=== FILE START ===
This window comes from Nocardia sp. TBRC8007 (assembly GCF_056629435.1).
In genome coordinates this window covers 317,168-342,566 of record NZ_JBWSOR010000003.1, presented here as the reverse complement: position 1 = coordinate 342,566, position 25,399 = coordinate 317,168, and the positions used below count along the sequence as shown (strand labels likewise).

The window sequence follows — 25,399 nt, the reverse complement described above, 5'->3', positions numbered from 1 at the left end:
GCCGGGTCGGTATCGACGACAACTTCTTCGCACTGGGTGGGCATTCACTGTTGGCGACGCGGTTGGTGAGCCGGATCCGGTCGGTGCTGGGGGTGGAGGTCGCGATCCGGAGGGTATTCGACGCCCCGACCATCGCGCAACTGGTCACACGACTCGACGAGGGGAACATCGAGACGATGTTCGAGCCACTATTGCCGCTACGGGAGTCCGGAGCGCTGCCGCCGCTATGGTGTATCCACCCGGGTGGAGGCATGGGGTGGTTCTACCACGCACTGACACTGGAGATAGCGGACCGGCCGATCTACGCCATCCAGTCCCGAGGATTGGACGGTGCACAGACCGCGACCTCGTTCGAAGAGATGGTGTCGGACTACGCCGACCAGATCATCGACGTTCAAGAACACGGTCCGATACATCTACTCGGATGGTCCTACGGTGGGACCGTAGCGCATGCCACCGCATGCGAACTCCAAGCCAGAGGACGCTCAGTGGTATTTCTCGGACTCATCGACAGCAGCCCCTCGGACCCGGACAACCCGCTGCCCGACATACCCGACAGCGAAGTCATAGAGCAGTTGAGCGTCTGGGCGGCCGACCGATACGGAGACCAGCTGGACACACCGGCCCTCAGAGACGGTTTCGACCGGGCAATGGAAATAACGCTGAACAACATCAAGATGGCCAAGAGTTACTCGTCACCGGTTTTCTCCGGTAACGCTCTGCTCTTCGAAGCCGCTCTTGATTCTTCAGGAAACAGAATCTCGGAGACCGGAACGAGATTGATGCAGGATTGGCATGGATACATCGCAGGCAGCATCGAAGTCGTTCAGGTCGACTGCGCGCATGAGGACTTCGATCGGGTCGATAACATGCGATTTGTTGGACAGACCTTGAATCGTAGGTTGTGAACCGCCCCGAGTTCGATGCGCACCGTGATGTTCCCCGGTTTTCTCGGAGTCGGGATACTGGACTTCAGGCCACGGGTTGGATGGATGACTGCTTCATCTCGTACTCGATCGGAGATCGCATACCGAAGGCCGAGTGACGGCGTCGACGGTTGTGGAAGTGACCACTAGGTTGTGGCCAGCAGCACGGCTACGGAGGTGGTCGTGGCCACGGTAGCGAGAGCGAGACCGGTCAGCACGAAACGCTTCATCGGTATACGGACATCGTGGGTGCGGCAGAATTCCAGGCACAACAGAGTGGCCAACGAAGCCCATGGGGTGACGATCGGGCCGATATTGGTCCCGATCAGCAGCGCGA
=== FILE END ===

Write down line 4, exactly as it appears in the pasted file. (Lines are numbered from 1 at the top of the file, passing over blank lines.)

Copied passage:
GCCGGGTCGGTATCGACGACAACTTCTTCGCACTGGGTGGGCATTCACTGTTGGCGACGCGGTTGGTGAGCCGGATCCGGTCGGTGCTGGGGGTGGAGGTCGCGATCCGGAGGGTATTCGACGCCCCGACCATCGCGCAACTGGTCACACGACTCGACGAGGGGAACATCGAGACGATGTTCGAGCCACTATTGCCGCTACGGGAGTCCGGAGCGCTGCCGCCGCTATGGTGTATCCACCCGGGTGGAGGCATGGGGTGGTTCTACCACGCACTGACACTGGAGATAGCGGACCGGCCGATCTACGCCATCCAGTCCCGAGGATTGGACGGTGCACAGACCGCGACCTCGTTCGAAGAGATGGTGTCGGACTACGCCGACCAGATCATCGACGTTCAAGAACACGGTCCGATACATCTACTCGGATGGTCCTACGGTGGGACCGTAGCGCATGCCACCGCATGCGAACTCCAAGCCAGAGGACGCTCAGTGGTATTTCTCGGACTCATCGACAGCAGCCCCTCGGACCCGGACAACCCGCTGCCCGACATACCCGACAGCGAAGTCATAGAGCAGTTGAGCGTCTGGGCGGCCGACCGATACGGAGACCAGCTGGACACACCGGCCCTCAGAGACGGTTTCGACCGGGCAATGGAAATAACGCTGAACAACATCAAGATGGCCAAGAGTTACTCGTCACCGGTTTTCTCCGGTAACGCTCTGCTCTTCGAAGCCGCTCTTGATTCTTCAGGAAACAGAATCTCGGAGACCGGAACGAGATTGATGCAGGATTGGCATGGATACATCGCAGGCAGCATCGAAGTCGTTCAGGTCGACTGCGCGCATGAGGACTTCGATCGGGTCGATAACATGCGATTTGTTGGACAGACCTTGAATCGTAGGTTGTGAACCGCCCCGAGTTCGATGCGCACCGTGATGTTCCCCGGTTTTCTCGGAGTCGGGATACTGGACTTCAGGCCACGGGTTGGATGGATGACTGCTTCATCTCGTACTCGATCGGAGATCGCATACCGAAGGCCGAGTGACGGCGTCGACGGTTGTGGAAGTGACCACTAGGTTGTGGCCAGCAGCACGGCTACGGAGGTGGTCGTGGCCACGGTAGCGAGAGCGAGACCGGTCAGCACGAAACGCTTCATCGGTATACGGACATCGTGGGTGCGGCAGAATTCCAGGCACAACAGAGTGGCCAACGAAGCCCATGGGGTGACGATCGGGCCGATATTGGTCCCGATCAGCAGCGCGA